Flying Wild Hog has certainly been busy in recent years, not even stopping after the recent release of Shadow Warrior 3 on last-gen consoles. In just a short while, Trek to Yomi will finally be released, and we had the pleasure of taking part in one final preview at PAX East ahead of the full release on May 5th, 2022. My preview took part on a PC with an Xbox controller, but I’m looking forward to playing the digital release of Trek to Yomi next month on PlayStation 5.
The opening moments of my Trek to Yomi preview opened up at the very beginning of Hiroki’s journey to protect his town. Not long after picking up the controller but his village is under assault by rogue samurai who are both pillaging and torching the village without remorse. After picking an initial difficulty level (I opted for the hardest selection available at the start), it took no time at all to pick up and study the blade in real combat.
Trek to Yomi’s presentation is presented in grainy black and white and largely built around side-scrolling segments where players only have to focus on worrying about enemy combatants coming from the left and right. After completing each combat section, the camera often switches to a cinematic fixed angle (with the occasional zoom or pan) in the same vein as Onimusha. While there is a definite path forward, sometimes taking the time to branch out and explore inside burned-out shacks or down footpaths can reward the player with additional consumables or even brand new skills. In these moments of light exploration and artistic camera angles, the more than obvious Akira Kurosawa inspiration takes hold.
Hiroki’s initial toolset in Trek to Yomi is fairly limited to light attacks, heavy attacks, a simple dodge roll lacking in proper I-frames, and a small stash of shuriken that have to be replenished after each use. When I got into my first combat scene with enemies that came from both sides, I was frustrated that I could not block attacks from behind, especially when Hiroki tended to turn his back depending on the direction of the light attack performed. It wasn’t until midway through my demo that I unlocked an ability to block and parry attacks from any direction. Frequent frustrations with the moves available were often alleviated by picking up skills that smartly expanded Hiroki’s combat potential. These are typically moves that would be part of a player’s base set in other action games, but I was at the very least relieved to see that Flying Wild Hog understood what moves players would want to use in combat. One sword skill that I picked up could only be used when Hiroki’s back was turned to an enemy before turning about with a step forward and a heavy slash; this move wound up being my primary method of damage for much of the demo.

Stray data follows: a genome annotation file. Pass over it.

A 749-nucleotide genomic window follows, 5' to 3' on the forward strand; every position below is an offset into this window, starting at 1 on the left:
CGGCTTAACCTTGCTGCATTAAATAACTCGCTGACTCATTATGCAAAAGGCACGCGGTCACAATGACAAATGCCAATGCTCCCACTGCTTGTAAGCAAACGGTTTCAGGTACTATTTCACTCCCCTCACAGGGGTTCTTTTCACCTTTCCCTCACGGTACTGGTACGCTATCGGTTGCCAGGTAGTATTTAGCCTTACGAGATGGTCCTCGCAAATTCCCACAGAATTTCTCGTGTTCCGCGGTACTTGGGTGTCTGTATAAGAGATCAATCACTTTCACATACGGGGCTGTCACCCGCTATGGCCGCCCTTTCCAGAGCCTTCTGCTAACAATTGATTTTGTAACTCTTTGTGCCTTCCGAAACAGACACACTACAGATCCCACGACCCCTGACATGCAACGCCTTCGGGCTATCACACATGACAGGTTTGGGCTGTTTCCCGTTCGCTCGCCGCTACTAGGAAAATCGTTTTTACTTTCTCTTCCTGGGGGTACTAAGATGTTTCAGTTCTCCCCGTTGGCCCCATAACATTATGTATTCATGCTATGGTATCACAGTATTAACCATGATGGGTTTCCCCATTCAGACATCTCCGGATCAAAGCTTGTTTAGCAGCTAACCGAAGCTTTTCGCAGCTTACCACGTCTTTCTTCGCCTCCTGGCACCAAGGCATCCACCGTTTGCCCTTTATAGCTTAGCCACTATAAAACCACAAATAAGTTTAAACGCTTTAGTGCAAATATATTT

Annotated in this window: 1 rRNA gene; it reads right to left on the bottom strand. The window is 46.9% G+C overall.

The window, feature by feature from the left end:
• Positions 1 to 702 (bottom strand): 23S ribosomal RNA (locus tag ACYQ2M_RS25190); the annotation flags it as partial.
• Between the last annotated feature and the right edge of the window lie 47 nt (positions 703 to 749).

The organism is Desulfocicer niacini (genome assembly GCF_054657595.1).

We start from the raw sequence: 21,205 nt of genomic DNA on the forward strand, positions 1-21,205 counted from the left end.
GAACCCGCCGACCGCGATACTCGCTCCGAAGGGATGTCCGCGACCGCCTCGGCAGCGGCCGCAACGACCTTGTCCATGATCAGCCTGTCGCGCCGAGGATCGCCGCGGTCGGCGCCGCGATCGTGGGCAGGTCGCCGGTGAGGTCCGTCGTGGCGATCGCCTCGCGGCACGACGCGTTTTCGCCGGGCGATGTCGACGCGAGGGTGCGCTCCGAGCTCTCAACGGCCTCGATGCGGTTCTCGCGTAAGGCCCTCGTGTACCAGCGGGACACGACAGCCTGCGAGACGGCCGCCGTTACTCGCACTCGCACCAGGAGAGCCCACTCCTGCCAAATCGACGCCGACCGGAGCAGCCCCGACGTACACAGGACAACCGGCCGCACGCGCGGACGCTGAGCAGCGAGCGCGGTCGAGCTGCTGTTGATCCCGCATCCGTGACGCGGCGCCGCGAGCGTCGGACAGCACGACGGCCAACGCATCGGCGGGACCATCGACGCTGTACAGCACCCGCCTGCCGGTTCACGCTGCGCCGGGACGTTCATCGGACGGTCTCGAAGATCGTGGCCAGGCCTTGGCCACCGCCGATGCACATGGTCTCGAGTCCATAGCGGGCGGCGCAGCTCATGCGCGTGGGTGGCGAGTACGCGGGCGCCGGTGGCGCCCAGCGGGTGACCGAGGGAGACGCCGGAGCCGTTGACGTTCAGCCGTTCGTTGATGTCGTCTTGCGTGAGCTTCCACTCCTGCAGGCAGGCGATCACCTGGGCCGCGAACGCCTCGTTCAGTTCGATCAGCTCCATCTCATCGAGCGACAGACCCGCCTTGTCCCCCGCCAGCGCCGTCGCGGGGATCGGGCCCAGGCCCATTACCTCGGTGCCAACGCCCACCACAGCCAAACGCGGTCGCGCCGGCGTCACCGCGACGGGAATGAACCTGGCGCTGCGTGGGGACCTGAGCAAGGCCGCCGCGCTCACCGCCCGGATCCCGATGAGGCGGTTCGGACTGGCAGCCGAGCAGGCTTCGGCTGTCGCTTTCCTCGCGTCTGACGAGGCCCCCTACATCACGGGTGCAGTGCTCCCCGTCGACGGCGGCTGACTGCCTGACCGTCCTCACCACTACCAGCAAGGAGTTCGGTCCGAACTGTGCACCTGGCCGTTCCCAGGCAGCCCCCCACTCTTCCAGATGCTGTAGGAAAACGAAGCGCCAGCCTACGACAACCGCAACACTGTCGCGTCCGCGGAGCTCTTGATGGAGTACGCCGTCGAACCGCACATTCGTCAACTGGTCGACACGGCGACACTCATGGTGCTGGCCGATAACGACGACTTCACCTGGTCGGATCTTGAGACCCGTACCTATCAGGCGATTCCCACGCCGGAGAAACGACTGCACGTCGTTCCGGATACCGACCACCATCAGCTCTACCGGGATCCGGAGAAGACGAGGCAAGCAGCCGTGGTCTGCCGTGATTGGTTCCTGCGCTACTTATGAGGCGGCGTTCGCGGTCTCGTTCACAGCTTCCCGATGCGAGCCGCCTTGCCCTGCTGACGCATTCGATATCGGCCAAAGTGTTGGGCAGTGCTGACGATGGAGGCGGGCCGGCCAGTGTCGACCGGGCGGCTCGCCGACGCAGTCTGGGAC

While I set out on my Trek to Yomi on the hardest difficulty, constant frustration with the combat kept me from getting past an early checkpoint guarded by an armored samurai. Try as I might, I couldn’t manage the juggling of limited stamina, a health point system that could only withstand a few direct hits before death, and the urge to try and deflect incoming sword attacks like I was playing Sekiro. Something about the strange timing to enemy attacks or lack of audio cues that could be discerned from the PAX East show floor made it all but impossible to progress. Even with committing to memory the enemy’s tendency to thrust not once but twice wasn’t enough to get a proper feel for the combat. I was forced to drop down to medium difficulty to actually progress through the limited demo. I’m sure once I have the opportunity to play on my own terms and learn the nuances of Flying Wild Hog’s take on katana-focused combat, I might actually be able to finish a level on the hardest available difficulty.
Playing through Trek to Yomi certainly did pique my interest for the full release when it arrives next month. Players won’t have to wait for very long to see Hiroki’s journey to the east finished as publisher Devolver Digital plans for a release on May 5th across all major platforms (minus the Nintendo Switch) for $19.99 as well as a day one release on Xbox Game Pass.